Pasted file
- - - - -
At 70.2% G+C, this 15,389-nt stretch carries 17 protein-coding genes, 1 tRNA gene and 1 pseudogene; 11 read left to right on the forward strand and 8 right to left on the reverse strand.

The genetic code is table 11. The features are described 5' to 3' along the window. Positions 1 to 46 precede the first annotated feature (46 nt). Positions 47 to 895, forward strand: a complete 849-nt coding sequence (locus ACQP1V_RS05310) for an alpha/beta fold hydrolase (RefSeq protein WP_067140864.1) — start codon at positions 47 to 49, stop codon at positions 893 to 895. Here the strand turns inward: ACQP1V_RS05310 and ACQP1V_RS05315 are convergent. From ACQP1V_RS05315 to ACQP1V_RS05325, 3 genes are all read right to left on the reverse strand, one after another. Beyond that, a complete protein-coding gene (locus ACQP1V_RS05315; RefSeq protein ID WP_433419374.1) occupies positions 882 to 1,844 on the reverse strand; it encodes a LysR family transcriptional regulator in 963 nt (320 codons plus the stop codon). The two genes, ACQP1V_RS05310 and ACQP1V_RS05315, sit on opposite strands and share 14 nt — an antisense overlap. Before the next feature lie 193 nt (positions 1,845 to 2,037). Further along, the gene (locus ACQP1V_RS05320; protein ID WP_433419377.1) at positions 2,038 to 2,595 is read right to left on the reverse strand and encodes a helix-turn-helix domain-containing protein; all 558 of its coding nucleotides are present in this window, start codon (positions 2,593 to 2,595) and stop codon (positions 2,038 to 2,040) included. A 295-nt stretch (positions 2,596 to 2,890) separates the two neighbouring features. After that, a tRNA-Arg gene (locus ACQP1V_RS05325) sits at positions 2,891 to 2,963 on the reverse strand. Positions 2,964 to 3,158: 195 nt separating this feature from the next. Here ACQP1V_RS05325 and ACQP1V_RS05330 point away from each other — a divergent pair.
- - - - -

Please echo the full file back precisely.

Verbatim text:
At 70.2% G+C, this 15,389-nt stretch carries 17 protein-coding genes, 1 tRNA gene and 1 pseudogene; 11 read left to right on the forward strand and 8 right to left on the reverse strand.

The genetic code is table 11. The features are described 5' to 3' along the window. Positions 1 to 46 precede the first annotated feature (46 nt). Positions 47 to 895, forward strand: a complete 849-nt coding sequence (locus ACQP1V_RS05310) for an alpha/beta fold hydrolase (RefSeq protein WP_067140864.1) — start codon at positions 47 to 49, stop codon at positions 893 to 895. Here the strand turns inward: ACQP1V_RS05310 and ACQP1V_RS05315 are convergent. From ACQP1V_RS05315 to ACQP1V_RS05325, 3 genes are all read right to left on the reverse strand, one after another. Beyond that, a complete protein-coding gene (locus ACQP1V_RS05315; RefSeq protein ID WP_433419374.1) occupies positions 882 to 1,844 on the reverse strand; it encodes a LysR family transcriptional regulator in 963 nt (320 codons plus the stop codon). The two genes, ACQP1V_RS05310 and ACQP1V_RS05315, sit on opposite strands and share 14 nt — an antisense overlap. Before the next feature lie 193 nt (positions 1,845 to 2,037). Further along, the gene (locus ACQP1V_RS05320; protein ID WP_433419377.1) at positions 2,038 to 2,595 is read right to left on the reverse strand and encodes a helix-turn-helix domain-containing protein; all 558 of its coding nucleotides are present in this window, start codon (positions 2,593 to 2,595) and stop codon (positions 2,038 to 2,040) included. A 295-nt stretch (positions 2,596 to 2,890) separates the two neighbouring features. After that, a tRNA-Arg gene (locus ACQP1V_RS05325) sits at positions 2,891 to 2,963 on the reverse strand. Positions 2,964 to 3,158: 195 nt separating this feature from the next. Here ACQP1V_RS05325 and ACQP1V_RS05330 point away from each other — a divergent pair.